Research undertaken in this stream considers changes to Australia’s national security policy and practice. It encompasses historical and contemporary research across a range of discrete traditional and non-traditional security topics informed by theoretical and applied empirical scholarship, including comparative work examining other nations with similar experiences and/or security processes. Its main fields of emphasis are:
- identifying risks and opportunities in Australian national security
- examining how Australia’s security priorities are managed and determined as a result of internal and exogenous change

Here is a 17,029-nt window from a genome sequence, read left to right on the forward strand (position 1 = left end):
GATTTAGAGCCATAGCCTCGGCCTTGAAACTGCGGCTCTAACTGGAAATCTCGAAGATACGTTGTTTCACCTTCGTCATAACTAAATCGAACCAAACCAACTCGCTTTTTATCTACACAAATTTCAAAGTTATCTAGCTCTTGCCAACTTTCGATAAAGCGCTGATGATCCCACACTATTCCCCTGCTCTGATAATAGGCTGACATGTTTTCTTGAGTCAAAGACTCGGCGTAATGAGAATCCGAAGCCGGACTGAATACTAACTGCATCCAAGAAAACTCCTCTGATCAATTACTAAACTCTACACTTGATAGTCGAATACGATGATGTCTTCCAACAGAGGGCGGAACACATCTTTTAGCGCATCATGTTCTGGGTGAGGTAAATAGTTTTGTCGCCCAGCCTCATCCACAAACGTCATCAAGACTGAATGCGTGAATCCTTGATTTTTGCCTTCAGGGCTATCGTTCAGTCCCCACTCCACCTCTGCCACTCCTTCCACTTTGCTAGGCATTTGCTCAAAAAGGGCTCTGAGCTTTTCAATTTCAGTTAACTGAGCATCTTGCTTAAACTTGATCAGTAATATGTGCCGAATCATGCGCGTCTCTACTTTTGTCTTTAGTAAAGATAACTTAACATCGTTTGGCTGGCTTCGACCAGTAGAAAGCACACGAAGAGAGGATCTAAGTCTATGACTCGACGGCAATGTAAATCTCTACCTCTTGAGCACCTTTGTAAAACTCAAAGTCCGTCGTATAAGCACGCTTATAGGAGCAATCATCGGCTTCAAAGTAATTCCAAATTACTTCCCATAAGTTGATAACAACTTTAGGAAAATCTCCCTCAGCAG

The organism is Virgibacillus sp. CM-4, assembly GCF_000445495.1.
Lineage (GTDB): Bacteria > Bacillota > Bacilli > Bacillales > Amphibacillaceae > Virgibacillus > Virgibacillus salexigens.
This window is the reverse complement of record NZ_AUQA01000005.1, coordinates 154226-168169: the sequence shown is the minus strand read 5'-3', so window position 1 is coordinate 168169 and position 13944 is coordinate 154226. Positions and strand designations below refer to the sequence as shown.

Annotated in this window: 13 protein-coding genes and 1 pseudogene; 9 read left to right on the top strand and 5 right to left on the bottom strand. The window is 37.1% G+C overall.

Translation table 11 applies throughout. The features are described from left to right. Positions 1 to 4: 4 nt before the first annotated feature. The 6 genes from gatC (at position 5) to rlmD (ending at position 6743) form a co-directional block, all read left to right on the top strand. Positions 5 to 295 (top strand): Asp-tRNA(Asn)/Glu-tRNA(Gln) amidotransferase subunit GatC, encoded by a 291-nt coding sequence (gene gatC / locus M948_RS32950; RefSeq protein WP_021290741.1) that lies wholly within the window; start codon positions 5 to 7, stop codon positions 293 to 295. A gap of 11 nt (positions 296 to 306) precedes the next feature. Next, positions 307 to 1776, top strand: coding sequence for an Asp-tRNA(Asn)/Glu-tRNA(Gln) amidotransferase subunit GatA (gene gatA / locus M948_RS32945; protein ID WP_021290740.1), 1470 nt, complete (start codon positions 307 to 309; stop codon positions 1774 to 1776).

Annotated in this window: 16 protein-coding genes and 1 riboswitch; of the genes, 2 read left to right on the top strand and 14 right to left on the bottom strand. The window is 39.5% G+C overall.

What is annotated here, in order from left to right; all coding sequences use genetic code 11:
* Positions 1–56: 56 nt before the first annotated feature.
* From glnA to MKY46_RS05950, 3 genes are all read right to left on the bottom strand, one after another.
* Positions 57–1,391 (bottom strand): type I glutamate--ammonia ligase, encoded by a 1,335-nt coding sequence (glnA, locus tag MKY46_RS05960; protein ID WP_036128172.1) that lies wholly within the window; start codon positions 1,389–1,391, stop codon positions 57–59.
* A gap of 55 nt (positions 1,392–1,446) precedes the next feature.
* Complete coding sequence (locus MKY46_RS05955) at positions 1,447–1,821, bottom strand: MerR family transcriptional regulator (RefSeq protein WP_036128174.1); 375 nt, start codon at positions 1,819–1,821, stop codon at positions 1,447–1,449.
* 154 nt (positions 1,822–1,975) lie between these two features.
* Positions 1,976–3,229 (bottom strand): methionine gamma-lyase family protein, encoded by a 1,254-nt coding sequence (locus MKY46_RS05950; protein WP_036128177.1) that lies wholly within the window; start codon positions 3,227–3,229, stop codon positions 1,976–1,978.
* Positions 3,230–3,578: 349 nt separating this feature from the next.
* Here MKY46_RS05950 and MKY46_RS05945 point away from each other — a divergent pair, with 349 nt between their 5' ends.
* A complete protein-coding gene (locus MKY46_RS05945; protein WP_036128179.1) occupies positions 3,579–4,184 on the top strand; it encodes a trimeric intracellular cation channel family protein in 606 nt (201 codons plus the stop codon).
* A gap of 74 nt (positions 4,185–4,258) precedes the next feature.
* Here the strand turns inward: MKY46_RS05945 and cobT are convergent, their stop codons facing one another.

- charting how Australia’s security landscape has altered to reflect and accommodate transformations in national interests and values
- discovering how Australia’s agencies with security competencies – like defence, intelligence, foreign policy and law enforcement – might interact most effectively as a security policy apparatus, and
- evaluating processes of formal and informal decision-making to understand how choices are constructed in the context of power, norms, influence and authority.